As Moses showed me around my quarters my head started to spin. I have stayed in some of the best hotels in the world and I’m telling you, the understated opulence – yes, it sounds like a hard thing to achieve, yet Ngala does it – just oozed out of every corner. Semi monochromatic in color scheme with whites, creams, tawny browns and natural wood and stone elements, it fit in perfectly with the landscape outside of my full wall of glass and sliding doors which opened out onto a large deck. A small deer of some sort and her fawn were quietly munching on what little grass there is during this dry time of year. I was shown around the room with it’s huge cozy bed, side table with decanter of sherry and fridge with daily (or more than daily if needed) bar, and my bathroom which included an amazing outdoor shower area. Yes, I could get used to this set-up easily, I was quite sure!After throwing on a fresh shirt and grabbing my hat and camera I scurried up the path to the terrace. Immediately a tall young man in traditional bush garb introduced himself. His name was Allyn, and he was to be my guide on the game drives. Four enthusiastic bubbly people crowded around us, happily chattering and introducing themselves to me. I didn’t know what was going on yet so all this attention was delightfully overwhelming! Ahh! These warm, lively thirty-somethings were part of Allyn’s herd of humans – during your stay at Ngala you remain with the same guide and as long as time overlap allows, the same group of guests. This allows for a very special part of the Ngala experience as it allows one to form bonds and friendships with each other in a short period of time. That happens when you share the profound with others. It’s so, so cool.It’s not every day that you are part of a group of people that watch five lionesses take down a wildebeest, or see a leopard drag its fresh kill high into the branches of a tree in the moonlight. Friendships are forged that can last a lifetime.
After an amazing first game drive where lionesses (and two cubs) and deceased wildebeest were viewed, plus rhinos, zebras, hippos and giraffes, the vehicle came to a stop and all my new comrades decended from the vehicle with happy barks as to where the ladies’s and the men’s room was. Allyn and our tracker, Joseph, checked out a couple of trees a few yards away from each other to make sure there was nothing lurking about, and it was girls’ turn first. You’re in Africa in the bush! And in the meantime, to wet our whistles, the bar magically materialized and drinks were poured with panache along with freshly cured kudu jerky and other treats. You just can’t get more civilized in my humble opinion. On the right is our guide, Allyn and on the left is Joseph, our tracker.
After a leisurely cocktail (or two) in the bush we loaded back into the vehicle and headed back to the Lodge..or so I thought. By now it was dark, and wrapped in cozy merino blankets we all shared our thoughts and experiences. But what’s this? Allyn is asking us about all those little lights up ahead. Fireflies? Little fires? As we get closer we realize that they are dozens and dozens of kerosene lanterns, hanging from tree branches and gracing tables. Shining silverware and glittering goblets on crisp linens are floating in the clearing like a dream. We pull up and park. We are the last to arrive (which became a wonderful habit). Allyn looks at me apologetically and says to me “I know you’re really tired and were looking forward getting cleaned up, but I didn’t want to spoil the surprise.” Who is thinking about showers and downtime in one’s room now? Not me, that’s for sure!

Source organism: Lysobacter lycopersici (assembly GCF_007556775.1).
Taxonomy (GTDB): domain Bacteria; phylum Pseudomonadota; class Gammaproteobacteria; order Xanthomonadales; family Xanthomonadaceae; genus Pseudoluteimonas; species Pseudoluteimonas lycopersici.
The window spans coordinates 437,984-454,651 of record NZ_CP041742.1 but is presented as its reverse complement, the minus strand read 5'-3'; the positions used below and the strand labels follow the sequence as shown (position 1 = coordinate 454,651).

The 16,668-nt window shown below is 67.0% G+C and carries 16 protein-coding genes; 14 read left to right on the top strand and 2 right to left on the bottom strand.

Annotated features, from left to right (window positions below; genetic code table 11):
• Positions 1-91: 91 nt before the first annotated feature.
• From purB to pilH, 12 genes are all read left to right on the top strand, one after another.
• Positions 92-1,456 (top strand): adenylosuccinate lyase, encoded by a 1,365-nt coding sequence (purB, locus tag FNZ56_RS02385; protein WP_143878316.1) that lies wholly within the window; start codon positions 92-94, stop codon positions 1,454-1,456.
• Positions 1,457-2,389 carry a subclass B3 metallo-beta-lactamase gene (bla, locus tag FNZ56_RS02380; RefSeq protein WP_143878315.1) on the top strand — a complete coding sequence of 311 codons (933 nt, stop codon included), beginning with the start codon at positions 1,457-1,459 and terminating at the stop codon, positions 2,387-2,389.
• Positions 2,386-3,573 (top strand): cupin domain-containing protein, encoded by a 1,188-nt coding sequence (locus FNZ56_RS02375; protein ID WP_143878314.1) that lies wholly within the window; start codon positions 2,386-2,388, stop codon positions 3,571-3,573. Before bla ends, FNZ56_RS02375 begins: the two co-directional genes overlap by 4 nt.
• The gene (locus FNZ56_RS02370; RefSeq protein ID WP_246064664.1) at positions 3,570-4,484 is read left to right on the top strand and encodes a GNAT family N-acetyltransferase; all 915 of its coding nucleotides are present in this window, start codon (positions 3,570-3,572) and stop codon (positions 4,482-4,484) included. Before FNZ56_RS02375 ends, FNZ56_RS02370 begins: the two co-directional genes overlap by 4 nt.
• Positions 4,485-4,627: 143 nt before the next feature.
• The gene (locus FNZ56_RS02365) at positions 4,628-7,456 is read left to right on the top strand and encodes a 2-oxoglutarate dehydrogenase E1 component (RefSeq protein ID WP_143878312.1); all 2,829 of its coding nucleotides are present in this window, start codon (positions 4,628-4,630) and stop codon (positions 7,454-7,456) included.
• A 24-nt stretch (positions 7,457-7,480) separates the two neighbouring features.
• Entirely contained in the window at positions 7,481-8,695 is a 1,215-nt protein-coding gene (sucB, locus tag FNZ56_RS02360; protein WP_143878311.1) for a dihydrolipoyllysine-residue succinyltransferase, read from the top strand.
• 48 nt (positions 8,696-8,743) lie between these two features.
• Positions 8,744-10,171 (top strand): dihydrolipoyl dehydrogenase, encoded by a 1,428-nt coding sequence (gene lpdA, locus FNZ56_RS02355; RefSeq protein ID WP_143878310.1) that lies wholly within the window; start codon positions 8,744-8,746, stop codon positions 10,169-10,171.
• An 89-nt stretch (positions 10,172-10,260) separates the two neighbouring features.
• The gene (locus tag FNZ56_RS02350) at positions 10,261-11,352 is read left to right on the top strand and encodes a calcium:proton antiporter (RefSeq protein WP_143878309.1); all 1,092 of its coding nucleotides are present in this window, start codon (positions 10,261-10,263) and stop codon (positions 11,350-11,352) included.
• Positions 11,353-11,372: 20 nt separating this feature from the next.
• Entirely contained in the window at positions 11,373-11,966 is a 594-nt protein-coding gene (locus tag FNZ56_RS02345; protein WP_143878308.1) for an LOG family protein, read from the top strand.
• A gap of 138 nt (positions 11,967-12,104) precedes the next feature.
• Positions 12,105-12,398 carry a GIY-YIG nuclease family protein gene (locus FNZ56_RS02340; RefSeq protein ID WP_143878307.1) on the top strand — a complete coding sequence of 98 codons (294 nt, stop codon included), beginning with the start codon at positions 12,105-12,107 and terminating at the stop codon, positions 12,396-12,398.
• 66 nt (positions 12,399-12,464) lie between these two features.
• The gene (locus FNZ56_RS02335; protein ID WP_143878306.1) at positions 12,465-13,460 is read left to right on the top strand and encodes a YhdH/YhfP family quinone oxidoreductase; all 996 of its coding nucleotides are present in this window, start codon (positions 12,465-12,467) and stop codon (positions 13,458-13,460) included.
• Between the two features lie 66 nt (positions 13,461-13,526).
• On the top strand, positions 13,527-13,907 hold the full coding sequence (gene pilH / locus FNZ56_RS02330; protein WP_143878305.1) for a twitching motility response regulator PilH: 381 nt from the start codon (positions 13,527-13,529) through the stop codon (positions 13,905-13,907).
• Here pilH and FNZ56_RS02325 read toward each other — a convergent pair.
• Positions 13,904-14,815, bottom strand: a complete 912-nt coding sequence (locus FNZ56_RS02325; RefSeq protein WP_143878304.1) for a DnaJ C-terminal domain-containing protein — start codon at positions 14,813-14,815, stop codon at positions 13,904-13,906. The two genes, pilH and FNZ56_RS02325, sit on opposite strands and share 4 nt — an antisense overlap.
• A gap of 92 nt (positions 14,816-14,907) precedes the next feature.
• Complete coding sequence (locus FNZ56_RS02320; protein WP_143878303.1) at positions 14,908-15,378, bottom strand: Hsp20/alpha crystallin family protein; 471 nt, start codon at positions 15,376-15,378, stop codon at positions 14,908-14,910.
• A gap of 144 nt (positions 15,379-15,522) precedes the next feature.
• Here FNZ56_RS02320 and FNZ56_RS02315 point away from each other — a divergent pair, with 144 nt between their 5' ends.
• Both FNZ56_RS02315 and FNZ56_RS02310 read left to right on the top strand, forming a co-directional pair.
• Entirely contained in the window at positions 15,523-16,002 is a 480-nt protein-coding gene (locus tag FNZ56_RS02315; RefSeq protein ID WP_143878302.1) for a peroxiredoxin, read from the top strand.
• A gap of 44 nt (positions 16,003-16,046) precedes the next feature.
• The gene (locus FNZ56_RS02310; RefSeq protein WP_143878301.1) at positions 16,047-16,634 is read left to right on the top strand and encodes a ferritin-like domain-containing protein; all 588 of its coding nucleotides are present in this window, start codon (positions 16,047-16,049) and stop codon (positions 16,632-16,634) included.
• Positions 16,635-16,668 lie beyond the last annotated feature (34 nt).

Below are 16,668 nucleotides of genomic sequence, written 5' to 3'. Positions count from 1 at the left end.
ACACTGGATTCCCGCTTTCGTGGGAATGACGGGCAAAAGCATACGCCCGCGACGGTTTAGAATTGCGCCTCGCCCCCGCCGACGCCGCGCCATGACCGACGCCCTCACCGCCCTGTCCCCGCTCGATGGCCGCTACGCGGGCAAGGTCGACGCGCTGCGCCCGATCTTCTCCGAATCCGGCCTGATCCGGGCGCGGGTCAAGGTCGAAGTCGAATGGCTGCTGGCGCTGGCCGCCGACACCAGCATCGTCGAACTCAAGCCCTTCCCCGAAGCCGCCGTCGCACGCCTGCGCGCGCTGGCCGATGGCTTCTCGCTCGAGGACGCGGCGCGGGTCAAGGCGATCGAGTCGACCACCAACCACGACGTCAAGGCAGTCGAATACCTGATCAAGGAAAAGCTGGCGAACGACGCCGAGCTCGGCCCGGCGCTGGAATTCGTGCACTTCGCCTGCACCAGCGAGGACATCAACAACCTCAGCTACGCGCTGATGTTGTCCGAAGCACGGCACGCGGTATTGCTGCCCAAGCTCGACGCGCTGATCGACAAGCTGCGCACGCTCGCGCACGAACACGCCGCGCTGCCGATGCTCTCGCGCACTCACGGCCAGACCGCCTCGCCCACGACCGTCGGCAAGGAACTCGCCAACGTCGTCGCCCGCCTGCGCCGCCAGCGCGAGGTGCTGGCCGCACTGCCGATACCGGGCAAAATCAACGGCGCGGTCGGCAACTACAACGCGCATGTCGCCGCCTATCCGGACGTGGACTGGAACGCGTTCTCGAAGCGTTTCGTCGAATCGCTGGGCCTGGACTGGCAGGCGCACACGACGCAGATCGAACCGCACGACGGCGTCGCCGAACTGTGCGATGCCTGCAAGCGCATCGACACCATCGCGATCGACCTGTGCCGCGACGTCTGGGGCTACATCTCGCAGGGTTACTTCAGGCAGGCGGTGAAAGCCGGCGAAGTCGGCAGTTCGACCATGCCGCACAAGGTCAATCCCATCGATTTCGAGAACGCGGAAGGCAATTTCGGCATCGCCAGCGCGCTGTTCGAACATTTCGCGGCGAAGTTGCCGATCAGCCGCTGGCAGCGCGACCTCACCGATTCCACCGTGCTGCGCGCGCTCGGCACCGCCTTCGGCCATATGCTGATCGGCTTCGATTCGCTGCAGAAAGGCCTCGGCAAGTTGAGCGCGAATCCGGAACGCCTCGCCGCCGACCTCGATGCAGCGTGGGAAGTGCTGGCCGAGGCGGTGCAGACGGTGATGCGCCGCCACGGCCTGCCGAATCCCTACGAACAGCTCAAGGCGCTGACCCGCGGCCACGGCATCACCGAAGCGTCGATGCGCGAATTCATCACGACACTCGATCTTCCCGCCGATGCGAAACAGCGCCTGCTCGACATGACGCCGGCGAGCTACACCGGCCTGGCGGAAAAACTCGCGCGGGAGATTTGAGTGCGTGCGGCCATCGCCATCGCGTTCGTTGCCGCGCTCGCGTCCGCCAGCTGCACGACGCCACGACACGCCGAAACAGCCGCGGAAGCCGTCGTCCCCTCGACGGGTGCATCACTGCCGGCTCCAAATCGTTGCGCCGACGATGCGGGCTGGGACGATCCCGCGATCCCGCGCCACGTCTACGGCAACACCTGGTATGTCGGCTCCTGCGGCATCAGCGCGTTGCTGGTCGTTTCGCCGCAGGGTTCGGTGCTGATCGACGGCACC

What entailed was cocktails followed by a rollicking dinner under the stars with lamb, duck, and wild game sausage with all the trimmings and of course, some fabulous South African wines. I am now officially in heaven. As it turns out, I arrived on a Tuesday which was a lucky break indeed for me, as the dinners out in the bush take a bit of doing and only happen once a week on, yes, Tuesdays. Yay! However without going too far (wouldn’t want to spoil the many surprises that await you) each night dinner was a delightful surprise via the use of different venues and presentations. I stayed at Ngala for three nights and each evening the dining experience was unique and stupendous. I should also mention that although I was a solo traveler, I did not have dinner alone once. Meals were comprised of your safari companions and Allyn, and this gave ample opportunity to share the beauty, excitement and awe that I and the others felt and experienced out on the drives.
Lucky for me I had two more days of wild and amazing game drives, each lasting at least three and a half hours. Allen consistently kept our crew out longer because of course we all wanted to – who wouldn’t?! Our efforts were rewarded with nighttime leopard sightings and hyenas angling for a piece of the kill. Each day was seamless, beginning with the quiet knock on my door at 5:30 am that awakened me kindly and gently, letting me know that coffee, tea, hot chocolate (with a dash of Amarula if desired) and biscuits were getting ready to be served before the morning drive. Sumptuous breakfasts awaited upon one’s return, and luncheon might be accompanied by a rhino or a herd of elephants joining you by the pool.
All in all if you’re going to go on safari, whether it’s in South Africa or Kenya or Tanzania, if you can possibly swing it, go all in and book your experience at a private game lodge. It’s a once in a lifetime (or more if you’re really lucky) bucket list item, and I can guarantee that you will leave with a different view of your place in the world and the profound diversity and magic alive on this planet. Appreciation will abound as you have the time of your life.